Can ‘Gamification’ Really Help Us Live Healthier?

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Gamification is the new buzz word for this decade – It is the concept that you can apply the basic elements that make games fun and addictive to things that typically aren’t considered a game. leading gamification expert, Gabe Zichermman just recently wrote an article predicting what would be the hot trends we would see in 2011 around this concept.

Guess what #1 was? “Health Get’s more Fun”. Could we not talk about more perfect timing? I had the fortunate pleasure to meet Gabe on October 21st at the local DC Founder Institute session on Products and Services. Gabe happens to be a mentor for the NY group and we were lucky enough to have him participate in our city as well. I told him all about Nexercise and the goals we were trying to accomplish. In fact, I wonder if talking to us, sparked him to put this up front!

Plain and simple, “Nexercise’s make’s fitness fun and wellness affordable”™. We’ve been looking at this space for quite some time, and we see gamification as one key element in the process. But take a look deeper into our core value proposition… ‘making fitness fun’ is only a start in tackling one of the nation’s most serious problems.

A gamification system for tasks that require minimal effort, such as browsing a website and reading articles can probably achieve sticky results quite easily. Companies like Badgeville and OneTrueFan try to achieve this and bring value to companies for tasks we pretty much do daily anyway. But, getting over the barrier of inactivity has always been a challenge for physical fitness initiatives. An object at rest tends to stay at rest, and an object in motion tends to stay in motion.

We are realists here at Nexercise and believe wellness needs more than just gamification. It’s easy to ‘check-in’ or read news online, but it’s not easy to put on workout clothes, and muster up the energy to exert physical activity that potentially will leave you sweaty! We’re working hard to give people the marriage they want. See our prior blog post: Exercise needs to be: Fun, Simple, and (drumroll) Rewarding. Creative thinking is needed to break the grip that inertia has on people, and truly sustain motivation.

Let’s face it a ‘stinkin badge’ realy isn’t enough. Did you realize the concept of a ‘badge’ was pioneered long before Foursquare made reference to the Boy Scouts? It’s a virtual token that is used to display your accomplishments. It serves as a method of giving a sense of progressive accomplishement, as well as social validation as others can view these “badges”. If you’ve ever played Mafia Wars by Zynga, your profile inventory is technically a set of badges in disguise. It becomes a trophy showcase of your collection of rare items you collected throughout the game. The power of the Zynga inventory item ‘badge’ is that it actually affects game play, therefore you can continually appreciate the value of an item, and it can retain its luster long after acquisition. When Zynga recently changed the profile page to no longer display a long display of your items, players revolted. They hadn’t realized they single handedly removed their badge system!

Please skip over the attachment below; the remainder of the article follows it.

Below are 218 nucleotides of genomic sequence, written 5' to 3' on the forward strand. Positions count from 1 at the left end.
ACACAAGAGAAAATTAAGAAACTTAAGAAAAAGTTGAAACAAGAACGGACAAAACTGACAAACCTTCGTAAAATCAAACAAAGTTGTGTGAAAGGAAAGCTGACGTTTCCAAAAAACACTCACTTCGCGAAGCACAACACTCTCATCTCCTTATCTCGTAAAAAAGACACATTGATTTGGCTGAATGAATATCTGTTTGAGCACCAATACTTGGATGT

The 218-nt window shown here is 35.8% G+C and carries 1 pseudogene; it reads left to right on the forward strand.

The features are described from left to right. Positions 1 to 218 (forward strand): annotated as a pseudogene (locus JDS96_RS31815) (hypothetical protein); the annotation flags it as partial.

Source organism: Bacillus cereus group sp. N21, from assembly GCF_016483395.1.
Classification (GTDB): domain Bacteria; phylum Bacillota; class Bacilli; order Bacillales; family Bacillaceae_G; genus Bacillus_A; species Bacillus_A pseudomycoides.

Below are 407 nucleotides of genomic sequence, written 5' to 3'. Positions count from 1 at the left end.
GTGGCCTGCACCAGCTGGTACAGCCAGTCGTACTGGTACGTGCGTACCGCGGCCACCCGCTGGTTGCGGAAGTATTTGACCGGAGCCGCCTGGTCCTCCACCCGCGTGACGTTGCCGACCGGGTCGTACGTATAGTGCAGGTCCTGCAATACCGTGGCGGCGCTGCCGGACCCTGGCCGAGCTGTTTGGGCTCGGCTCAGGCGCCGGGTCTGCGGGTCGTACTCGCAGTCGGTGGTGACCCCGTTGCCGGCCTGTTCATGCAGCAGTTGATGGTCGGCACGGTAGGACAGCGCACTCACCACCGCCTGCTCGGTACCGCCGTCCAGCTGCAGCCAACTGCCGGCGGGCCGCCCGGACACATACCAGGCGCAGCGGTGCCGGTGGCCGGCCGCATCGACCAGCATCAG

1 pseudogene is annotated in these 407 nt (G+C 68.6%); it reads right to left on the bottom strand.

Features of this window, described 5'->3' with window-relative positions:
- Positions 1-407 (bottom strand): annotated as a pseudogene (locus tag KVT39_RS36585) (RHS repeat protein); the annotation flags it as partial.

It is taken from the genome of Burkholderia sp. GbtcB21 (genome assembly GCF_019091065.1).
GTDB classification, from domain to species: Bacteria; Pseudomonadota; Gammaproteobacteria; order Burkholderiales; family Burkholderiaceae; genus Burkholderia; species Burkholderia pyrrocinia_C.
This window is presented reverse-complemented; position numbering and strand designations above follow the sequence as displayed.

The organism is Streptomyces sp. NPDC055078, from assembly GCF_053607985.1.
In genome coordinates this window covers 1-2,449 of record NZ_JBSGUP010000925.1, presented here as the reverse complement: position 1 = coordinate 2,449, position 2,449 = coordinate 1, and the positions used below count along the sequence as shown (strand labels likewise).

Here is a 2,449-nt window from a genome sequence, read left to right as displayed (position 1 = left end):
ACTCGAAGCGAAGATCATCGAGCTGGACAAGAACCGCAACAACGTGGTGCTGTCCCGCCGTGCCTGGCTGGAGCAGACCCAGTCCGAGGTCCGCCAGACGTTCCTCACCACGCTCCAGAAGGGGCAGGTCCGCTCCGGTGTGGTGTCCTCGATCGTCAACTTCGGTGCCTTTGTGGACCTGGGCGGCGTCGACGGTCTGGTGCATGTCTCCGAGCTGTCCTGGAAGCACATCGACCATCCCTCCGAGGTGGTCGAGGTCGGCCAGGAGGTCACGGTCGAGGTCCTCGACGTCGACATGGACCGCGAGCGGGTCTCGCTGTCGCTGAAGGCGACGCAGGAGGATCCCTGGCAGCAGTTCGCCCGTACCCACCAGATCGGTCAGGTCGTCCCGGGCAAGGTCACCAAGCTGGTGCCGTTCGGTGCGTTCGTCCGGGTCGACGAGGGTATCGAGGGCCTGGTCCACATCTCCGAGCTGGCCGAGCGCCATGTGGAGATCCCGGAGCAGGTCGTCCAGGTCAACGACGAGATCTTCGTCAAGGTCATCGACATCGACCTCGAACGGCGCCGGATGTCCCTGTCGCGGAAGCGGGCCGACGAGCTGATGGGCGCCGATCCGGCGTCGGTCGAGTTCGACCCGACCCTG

We commend products like OptumizeMe for trying to use other game mechanics to take on this daunting fitness challenge. OptumizeMe, uses competition to try to inspire better fitness behaviors. Look at FourSquare. Competition is the fundamental driver behind the concept of their mayor system. It’s a virtual ‘King of the Hill’, where ‘There can only be one!’. Is this enough for fitness? Maybe for the die hard folks who are already competitive in nature or between people who are of equal footing (e.g. The Biggest Loser). Competition needs to be tread upon lightly as it can actually be a de-motivator, if you know you can’t win. In the book ‘Art of Game Design’, Jessie Schell references: Bartle’s Taxonomy of Player Types – Achievers, Explorers, Socializers, and Killers. Competition appeals most to those who trend toward Killers and Achievers, which happens to be a smaller segment of the general population. Remember, competition is just one potential piece of a whole gamification eco-system.

I’ll wrap up here with this: numerous methods of psychological manipulation (yes we are being manipulated :)) are employed within games to make them sticky. Commitment, Social Norms and Competition, are but a few techniques that can be leveraged now more than ever due to the fact that our social networks are so easily accessed via technology. However, we must realize that real effort must be rewarding for us to invest time. Thus, the more effort required, the better the potential rewards and outcomes must be to keep people engaged. We are not saying rewards must all be tangible, but people need to feel the rewards match the effort. Companies like BetterWorks are subscribing to this philosophy because, let’s face it, for the majority of the US population, doing things such as going to work and trying to squeeze workout in is not that fun. Furthermore with wellness, we are also fighting unhealthy alternatives that are tempting & rewarding, such as enjoying that extra slice of holiday pie, or sitting in front of the TV for another hour to watch that reality TV show after that unrewarding day at work. This is a daunting challenge!

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